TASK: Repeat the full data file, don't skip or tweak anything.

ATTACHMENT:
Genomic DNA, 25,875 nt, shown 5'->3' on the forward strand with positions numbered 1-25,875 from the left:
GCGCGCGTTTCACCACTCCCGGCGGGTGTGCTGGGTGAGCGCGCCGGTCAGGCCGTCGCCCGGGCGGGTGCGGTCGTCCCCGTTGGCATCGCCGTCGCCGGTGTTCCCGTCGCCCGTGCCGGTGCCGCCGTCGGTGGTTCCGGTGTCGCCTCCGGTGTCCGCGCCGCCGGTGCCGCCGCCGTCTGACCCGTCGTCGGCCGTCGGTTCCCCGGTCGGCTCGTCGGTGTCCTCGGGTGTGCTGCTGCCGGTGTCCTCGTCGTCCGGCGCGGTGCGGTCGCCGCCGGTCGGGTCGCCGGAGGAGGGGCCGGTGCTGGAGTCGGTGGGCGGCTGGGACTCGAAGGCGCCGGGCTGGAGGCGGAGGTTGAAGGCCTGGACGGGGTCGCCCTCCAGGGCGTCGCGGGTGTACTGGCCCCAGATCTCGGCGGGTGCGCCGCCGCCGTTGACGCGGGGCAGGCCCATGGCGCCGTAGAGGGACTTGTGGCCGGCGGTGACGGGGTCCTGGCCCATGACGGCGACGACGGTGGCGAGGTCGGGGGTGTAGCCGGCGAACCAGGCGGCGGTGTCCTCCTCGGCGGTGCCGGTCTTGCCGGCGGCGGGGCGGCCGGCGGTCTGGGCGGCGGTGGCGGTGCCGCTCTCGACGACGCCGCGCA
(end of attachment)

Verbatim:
Genomic DNA, 25,875 nt, shown 5'->3' on the forward strand with positions numbered 1-25,875 from the left:
GCGCGCGTTTCACCACTCCCGGCGGGTGTGCTGGGTGAGCGCGCCGGTCAGGCCGTCGCCCGGGCGGGTGCGGTCGTCCCCGTTGGCATCGCCGTCGCCGGTGTTCCCGTCGCCCGTGCCGGTGCCGCCGTCGGTGGTTCCGGTGTCGCCTCCGGTGTCCGCGCCGCCGGTGCCGCCGCCGTCTGACCCGTCGTCGGCCGTCGGTTCCCCGGTCGGCTCGTCGGTGTCCTCGGGTGTGCTGCTGCCGGTGTCCTCGTCGTCCGGCGCGGTGCGGTCGCCGCCGGTCGGGTCGCCGGAGGAGGGGCCGGTGCTGGAGTCGGTGGGCGGCTGGGACTCGAAGGCGCCGGGCTGGAGGCGGAGGTTGAAGGCCTGGACGGGGTCGCCCTCCAGGGCGTCGCGGGTGTACTGGCCCCAGATCTCGGCGGGTGCGCCGCCGCCGTTGACGCGGGGCAGGCCCATGGCGCCGTAGAGGGACTTGTGGCCGGCGGTGACGGGGTCCTGGCCCATGACGGCGACGACGGTGGCGAGGTCGGGGGTGTAGCCGGCGAACCAGGCGGCGGTGTCCTCCTCGGCGGTGCCGGTCTTGCCGGCGGCGGGGCGGCCGGCGGTCTGGGCGGCGGTGGCGGTGCCGCTCTCGACGACGCCGCGCA